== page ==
THE BLOG

Keeping A Spring In Your Step

16/01/2017 14:14 GMT | Updated 16/01/2017 14:14 GMT

Exercise is an essential part of our lives. Not only does it keep us fit, it better equips us to fight diseases and it helps us maintain a good mental state. In other words, exercise makes us happy and healthy - and this is true at any age.

According to the NHS, over 1 in 4 British adults are overweight. Some of the many diseases which are directly linked to obesity include diabetes, heart disease and cancer. Maintaining a healthy weight through a good diet and exercise is therefore vital in helping to reduce your chance of developing these.

Of course, we can't expect to exercise in the same way for our whole lives. A 75 year old will have a very different work-out plan to a 20 year old. There are no set rules about how one should exercise and it's important that everyone listens to their bodies and chooses activities that are right for them.

That's one of the great things about exercise - the diversity of it. Whether you prefer being inside or outdoors, part of a group or by yourself, there are hundreds of ways to keep active available to all of us. This means that everyone can find something that works for them, and there are enough options available to stop us from getting bored of the same old thing!

Recent findings show that far too many retirees are failing to get enough exercise - or, in many cases, any exercise at all. Even though healthy living has never been more in vogue, almost a quarter (23%) of people aged 65 and above living in the UK do absolutely no exercise in a typical week.

These figures come from our regular Silver Census, which questions 1,000 over 65s in the UK on a range of issues relevant to them. These findings make it abundantly clear that more needs to be done to help people keep active in older age.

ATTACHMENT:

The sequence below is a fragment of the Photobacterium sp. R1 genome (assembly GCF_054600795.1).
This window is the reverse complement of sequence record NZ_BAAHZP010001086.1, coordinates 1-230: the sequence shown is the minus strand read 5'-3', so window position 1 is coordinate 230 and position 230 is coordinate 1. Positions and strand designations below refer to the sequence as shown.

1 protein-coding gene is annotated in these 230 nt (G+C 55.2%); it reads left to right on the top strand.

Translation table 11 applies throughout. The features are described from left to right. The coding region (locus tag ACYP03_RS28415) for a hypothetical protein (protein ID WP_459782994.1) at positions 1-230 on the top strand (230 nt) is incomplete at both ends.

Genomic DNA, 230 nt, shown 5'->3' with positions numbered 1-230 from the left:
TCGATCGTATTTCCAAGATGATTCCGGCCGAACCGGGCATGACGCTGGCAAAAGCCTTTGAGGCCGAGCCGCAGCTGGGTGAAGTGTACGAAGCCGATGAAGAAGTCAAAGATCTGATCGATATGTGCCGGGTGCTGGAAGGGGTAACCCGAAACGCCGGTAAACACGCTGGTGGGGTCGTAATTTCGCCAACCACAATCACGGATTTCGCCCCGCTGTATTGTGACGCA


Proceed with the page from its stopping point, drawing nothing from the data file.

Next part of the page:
What's more, we know that people want to be active in retirement. People have more time on their hands to try new things and focus on their own wellness - a luxury not always available to those in full time employment. The vast majority (90%) of Britain's over 65's think that something needs to be done to help people get regular exercise, implying that the desire is there but it isn't always carried out.

So for those who are struggling to keep fit, they need to think about taking small steps which can lead towards a considerable change. Whatever your current level of fitness there are simple ways to keep active from chair-based exercises through to walking the dog or even playing a game of tennis, if your level of fitness permits.

The good news is that there are lots of exercises that are great for people later on, like pilates or swimming. These are examples of exercises that are easy on joints and muscles but are great at building whole-body strength and stability.

Furthermore, there are hundreds of small things that people might not even think are exercises, but are in fact excellent (and fun) ways to keep active - like walking to the shop each day or playing with grandchildren.

Growing older is something to be embraced. Retirement is a wonderful stage of life with a huge number of opportunities, but in order to enjoy it to its fullest we need to have the energy and enthusiasm to really throw ourselves into it. Keeping fit and healthy is a great start.